Two things Ari touched on during the Q+A section of the presentation were commerce and metrics. The first, commerce, is something that brands selling products should never loose sight of. “Commerce first, community and conversation is secondary.” Again citing Burberry, Ari notes that despite all the critical acclaim for Burberry’s Facebook, Youtube and Twitter presence, their current website never looses focus of the commerce aspect, as everything is centered around it. The wealth of content, both editorialized and user-generated, never detracts from the usability and focus of the ecommerce portion of the site.

Goldberg also discussed the massive problem of metrics, and how brands exactly track what works by what ultimately sells. Discovering the key metric is the “holy grail” to marketers, and for now, brands should focus less on simple metrics like CTR and CPA since they can be confounded by a host of marketing factors, particularly creative, and start to focus on metrics that measure engagement. It takes the average consumer 8 encounters with a brand to eventually make a purchase, and this could be via a blog post, via their friend in person or on Facebook, through an Amazon price comparison, or in a print magazine. While tricky, metrics that focus on engagement, and the latency period through which it takes a consumer to buy, will be the most successful.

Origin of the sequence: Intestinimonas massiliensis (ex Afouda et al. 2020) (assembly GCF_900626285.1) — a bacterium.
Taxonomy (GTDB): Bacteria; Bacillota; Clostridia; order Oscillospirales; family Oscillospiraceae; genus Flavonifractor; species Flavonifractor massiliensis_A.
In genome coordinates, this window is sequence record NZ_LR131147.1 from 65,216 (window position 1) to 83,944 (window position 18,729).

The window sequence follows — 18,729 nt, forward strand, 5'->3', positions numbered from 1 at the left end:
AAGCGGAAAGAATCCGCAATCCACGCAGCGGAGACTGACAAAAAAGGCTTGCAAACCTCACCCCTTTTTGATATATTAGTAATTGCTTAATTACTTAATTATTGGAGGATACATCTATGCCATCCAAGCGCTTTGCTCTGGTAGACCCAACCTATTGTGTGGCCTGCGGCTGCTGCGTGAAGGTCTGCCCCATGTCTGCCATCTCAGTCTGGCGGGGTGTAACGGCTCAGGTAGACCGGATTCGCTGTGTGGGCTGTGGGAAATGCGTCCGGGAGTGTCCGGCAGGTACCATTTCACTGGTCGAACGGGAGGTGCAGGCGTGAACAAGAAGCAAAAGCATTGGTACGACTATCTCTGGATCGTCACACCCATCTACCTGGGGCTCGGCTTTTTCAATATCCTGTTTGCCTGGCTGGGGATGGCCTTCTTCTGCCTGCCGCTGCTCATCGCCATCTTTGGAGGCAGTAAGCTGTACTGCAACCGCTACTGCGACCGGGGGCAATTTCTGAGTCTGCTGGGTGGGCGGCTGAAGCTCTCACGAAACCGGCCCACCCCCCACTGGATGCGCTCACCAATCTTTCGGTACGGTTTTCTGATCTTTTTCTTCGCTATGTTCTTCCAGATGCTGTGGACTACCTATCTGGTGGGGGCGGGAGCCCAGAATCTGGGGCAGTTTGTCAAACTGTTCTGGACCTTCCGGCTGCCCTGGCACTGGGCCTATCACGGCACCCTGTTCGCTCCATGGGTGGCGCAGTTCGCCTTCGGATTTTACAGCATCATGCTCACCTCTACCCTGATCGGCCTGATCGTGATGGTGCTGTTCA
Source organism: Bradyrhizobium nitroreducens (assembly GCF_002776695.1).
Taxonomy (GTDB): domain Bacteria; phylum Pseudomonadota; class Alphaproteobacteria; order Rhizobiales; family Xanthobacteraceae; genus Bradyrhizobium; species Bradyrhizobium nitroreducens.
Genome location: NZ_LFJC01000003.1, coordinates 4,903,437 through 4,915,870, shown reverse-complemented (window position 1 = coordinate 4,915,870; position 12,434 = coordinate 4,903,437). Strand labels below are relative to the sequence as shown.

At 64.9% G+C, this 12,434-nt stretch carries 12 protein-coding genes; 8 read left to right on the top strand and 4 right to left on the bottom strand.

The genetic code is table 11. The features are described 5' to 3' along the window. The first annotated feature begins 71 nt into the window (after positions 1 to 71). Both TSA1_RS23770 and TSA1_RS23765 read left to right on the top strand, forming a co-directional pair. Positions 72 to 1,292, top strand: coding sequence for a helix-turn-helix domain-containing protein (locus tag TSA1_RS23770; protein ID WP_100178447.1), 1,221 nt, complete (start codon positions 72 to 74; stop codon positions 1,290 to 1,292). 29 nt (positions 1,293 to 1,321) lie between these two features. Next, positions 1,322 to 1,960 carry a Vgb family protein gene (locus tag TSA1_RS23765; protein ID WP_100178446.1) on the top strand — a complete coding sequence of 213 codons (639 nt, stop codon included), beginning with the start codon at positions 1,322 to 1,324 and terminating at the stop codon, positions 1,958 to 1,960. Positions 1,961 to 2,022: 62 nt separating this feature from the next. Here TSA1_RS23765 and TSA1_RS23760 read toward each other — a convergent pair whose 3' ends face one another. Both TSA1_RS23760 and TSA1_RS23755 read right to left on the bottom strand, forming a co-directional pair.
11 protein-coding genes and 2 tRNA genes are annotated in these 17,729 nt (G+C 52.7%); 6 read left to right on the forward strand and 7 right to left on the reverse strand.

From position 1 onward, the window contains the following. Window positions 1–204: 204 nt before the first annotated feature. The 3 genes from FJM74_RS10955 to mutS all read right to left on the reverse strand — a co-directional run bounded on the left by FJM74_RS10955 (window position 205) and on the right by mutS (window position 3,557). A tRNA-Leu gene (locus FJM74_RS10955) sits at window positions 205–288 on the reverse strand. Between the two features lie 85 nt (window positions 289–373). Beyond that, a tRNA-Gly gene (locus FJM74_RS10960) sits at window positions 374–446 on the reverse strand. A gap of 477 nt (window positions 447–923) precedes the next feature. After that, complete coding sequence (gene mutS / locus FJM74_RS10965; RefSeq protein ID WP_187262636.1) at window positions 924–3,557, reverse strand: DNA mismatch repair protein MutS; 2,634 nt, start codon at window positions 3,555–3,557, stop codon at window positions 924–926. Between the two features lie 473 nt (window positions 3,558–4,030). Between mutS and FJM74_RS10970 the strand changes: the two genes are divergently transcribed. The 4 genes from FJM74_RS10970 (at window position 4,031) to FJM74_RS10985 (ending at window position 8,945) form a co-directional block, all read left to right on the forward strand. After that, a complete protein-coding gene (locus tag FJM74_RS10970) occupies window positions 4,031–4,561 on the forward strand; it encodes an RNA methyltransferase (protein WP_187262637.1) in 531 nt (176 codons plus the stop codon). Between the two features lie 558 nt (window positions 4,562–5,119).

One final note I’d like to make after having the pleasure of hearing Ari speak and talking with him afterwards involves creating offline content. Brands like Red Bull have done a fantastic job of creating engaging, entertaining and compelling content through their offline events: races, interviews with athletes, and sponsorships of a myriad of outdoor sports. Offline events, Ari told me, create content that can be consumed on the spot, but also for weeks and months after, through a promulgation on the web.

It was a honor to have Ari speak at FashionForward and I think in the end he would agree that their is no silver bullet to creating content or conversations. The key point is to be true to the brand and your audience, and to constantly seek platforms where your audience exists and your story can be told.

Photo Credits: Ari Goldberg photographed at FashionForward by Amy Seder